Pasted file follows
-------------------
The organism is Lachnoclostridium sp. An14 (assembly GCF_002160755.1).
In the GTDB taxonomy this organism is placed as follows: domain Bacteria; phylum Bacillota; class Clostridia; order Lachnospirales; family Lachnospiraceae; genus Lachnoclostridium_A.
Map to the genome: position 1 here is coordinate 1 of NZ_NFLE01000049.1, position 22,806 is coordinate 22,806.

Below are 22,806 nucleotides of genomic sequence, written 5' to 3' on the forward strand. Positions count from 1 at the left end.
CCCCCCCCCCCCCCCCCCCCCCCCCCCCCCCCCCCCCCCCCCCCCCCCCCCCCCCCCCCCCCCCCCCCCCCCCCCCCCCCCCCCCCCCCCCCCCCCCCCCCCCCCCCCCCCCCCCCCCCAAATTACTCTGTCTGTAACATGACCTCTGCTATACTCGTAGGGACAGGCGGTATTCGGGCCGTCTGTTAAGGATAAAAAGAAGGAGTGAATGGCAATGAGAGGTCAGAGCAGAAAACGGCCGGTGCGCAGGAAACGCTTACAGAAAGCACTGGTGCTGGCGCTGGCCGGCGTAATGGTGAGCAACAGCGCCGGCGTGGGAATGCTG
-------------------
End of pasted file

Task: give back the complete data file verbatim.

The organism is Lachnoclostridium sp. An14 (assembly GCF_002160755.1).
In the GTDB taxonomy this organism is placed as follows: domain Bacteria; phylum Bacillota; class Clostridia; order Lachnospirales; family Lachnospiraceae; genus Lachnoclostridium_A.
Map to the genome: position 1 here is coordinate 1 of NZ_NFLE01000049.1, position 22,806 is coordinate 22,806.

Below are 22,806 nucleotides of genomic sequence, written 5' to 3' on the forward strand. Positions count from 1 at the left end.
CCCCCCCCCCCCCCCCCCCCCCCCCCCCCCCCCCCCCCCCCCCCCCCCCCCCCCCCCCCCCCCCCCCCCCCCCCCCCCCCCCCCCCCCCCCCCCCCCCCCCCCCCCCCCCCCCCCCCCCAAATTACTCTGTCTGTAACATGACCTCTGCTATACTCGTAGGGACAGGCGGTATTCGGGCCGTCTGTTAAGGATAAAAAGAAGGAGTGAATGGCAATGAGAGGTCAGAGCAGAAAACGGCCGGTGCGCAGGAAACGCTTACAGAAAGCACTGGTGCTGGCGCTGGCCGGCGTAATGGTGAGCAACAGCGCCGGCGTGGGAATGCTG